Material for Research and Writing:
For further suggestions on acquiring, organizing and presenting information with electronic tools see: T. C. Weiskel, "From Research to Writing:Accessing, Organizing and Presenting Evidence in the Electronic Age" (Environment Program, video lecture + PDF Slides - 18 March 2007). This lecture is designed as a supplement to George E. Clark's lecture (accessible above) on how to access research resources through the Harvard OnLine Library Information System (HOLLIS) Catalogue.
We (strongly) recommend that you begin your research and sustain it throughout your time at Harvard with the use of an online, electronic notetaking system. This is particularly true if you are undertaking graduate work for credit with the thought of finishing a thesis for the Master's program.
Several different electronic notetaking software packages are available, and we have no particular recommendation for any one of them -- except to say, perhaps, that we are most familiar with EndNote(TM), published by the Institute of Scientific Information (ISI). The software program has different versions that can work on either a PC or a MAC platform, and it is integrated for ease of use with MicroSoft's Word program. Furthermore, it is available at a student rate of $99.00 with your Harvard ID. Further, online teaching routines are available detailing the main features of the software, and Harvard Reference librarians are generally quite well informed about its use. This means that they can frequently give you pointers or advice on the program's usage if you have difficulties getting started.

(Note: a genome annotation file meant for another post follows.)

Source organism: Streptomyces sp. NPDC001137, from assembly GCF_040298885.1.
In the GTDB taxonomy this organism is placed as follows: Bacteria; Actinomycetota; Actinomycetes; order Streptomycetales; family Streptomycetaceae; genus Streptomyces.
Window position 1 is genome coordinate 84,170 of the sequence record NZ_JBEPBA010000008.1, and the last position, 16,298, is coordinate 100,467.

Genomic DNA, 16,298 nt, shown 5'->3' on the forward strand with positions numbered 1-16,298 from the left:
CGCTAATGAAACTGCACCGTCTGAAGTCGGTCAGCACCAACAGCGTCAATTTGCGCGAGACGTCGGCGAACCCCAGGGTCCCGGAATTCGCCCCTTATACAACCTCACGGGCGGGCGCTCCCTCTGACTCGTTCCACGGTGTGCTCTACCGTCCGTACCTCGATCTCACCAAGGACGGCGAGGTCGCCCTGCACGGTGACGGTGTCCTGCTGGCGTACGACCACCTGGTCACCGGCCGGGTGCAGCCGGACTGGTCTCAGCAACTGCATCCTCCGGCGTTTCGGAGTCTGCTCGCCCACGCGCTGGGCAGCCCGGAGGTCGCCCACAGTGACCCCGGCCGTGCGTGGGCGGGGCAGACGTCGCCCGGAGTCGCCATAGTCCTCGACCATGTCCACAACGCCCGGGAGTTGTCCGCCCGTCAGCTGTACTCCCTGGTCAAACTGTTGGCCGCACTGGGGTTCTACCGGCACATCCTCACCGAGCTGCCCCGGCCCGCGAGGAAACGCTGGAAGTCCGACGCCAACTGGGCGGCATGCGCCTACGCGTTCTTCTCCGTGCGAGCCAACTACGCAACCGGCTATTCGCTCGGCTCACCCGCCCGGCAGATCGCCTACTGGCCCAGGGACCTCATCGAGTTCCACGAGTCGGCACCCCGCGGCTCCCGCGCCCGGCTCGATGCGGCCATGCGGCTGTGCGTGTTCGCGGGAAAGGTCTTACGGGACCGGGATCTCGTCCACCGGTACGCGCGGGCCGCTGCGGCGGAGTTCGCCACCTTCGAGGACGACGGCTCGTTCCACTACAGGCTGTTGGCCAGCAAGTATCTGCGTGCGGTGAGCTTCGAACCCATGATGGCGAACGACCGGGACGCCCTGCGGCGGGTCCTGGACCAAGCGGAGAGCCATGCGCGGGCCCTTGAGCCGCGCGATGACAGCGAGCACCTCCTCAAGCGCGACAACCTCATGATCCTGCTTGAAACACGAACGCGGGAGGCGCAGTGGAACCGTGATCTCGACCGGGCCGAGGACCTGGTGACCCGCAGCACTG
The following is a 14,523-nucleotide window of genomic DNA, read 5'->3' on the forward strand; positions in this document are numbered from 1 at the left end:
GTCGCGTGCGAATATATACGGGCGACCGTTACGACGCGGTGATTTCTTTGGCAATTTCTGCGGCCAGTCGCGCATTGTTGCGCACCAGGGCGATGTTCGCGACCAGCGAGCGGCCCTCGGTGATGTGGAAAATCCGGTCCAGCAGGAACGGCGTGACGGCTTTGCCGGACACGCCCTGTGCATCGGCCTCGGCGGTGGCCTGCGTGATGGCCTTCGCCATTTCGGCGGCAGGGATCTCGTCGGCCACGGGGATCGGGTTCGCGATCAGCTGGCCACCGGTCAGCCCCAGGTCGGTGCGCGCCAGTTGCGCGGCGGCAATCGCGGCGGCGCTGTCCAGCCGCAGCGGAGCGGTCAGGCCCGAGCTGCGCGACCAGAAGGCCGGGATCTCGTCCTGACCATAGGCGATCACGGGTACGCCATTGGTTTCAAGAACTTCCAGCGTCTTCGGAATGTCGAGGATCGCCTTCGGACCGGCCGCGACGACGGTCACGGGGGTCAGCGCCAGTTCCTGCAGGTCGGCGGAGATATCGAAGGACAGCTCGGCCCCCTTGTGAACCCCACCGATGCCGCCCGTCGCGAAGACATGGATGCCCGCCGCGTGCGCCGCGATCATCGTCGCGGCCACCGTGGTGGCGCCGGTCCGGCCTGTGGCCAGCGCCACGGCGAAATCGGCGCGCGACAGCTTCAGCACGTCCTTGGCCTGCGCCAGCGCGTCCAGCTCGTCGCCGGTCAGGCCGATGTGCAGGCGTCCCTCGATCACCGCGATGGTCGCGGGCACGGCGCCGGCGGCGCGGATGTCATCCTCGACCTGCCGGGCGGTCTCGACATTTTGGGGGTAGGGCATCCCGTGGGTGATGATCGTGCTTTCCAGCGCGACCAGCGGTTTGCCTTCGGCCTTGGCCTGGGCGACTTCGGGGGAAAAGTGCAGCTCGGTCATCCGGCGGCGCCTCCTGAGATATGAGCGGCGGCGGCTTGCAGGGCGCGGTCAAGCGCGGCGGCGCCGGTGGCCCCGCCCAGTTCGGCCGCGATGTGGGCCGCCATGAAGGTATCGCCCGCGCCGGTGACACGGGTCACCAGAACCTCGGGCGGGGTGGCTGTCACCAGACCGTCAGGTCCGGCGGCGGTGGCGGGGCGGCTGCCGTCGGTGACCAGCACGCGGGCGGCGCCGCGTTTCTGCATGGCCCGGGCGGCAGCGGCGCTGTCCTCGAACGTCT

To help you think further about how to conduct documentary research and take electronic notes, two further lectures have been presented for your consultation, if you find them of use:
To see what is involved you can view several of the training modules you can go directly to the EndNote website tutorials. Or you can 'attend' (ie. take part in) and impressive array of free online 'webinars' with EndNote instructors and users. Further, an online user guide to get started -- EndNote X1 - Bibliographies Made Easy -- is available as well.
Concerning specific suggestions for your Prospectus and research papers, you may wish to consult the guidelines provided by Tracy Stamos on what the "Prospectus" is expected to include. In addition, you can see a selected list of topics that have been served as the subject of research papers in the past to get a basic idea of the range of topics covered.
For those interested in seeing an example of a Prospectus and a finished research paper, you may wish to look at these examples, contributed by a student (Suzanne Farvar) who completed the course last year with very good grades for very strong work throughout the course.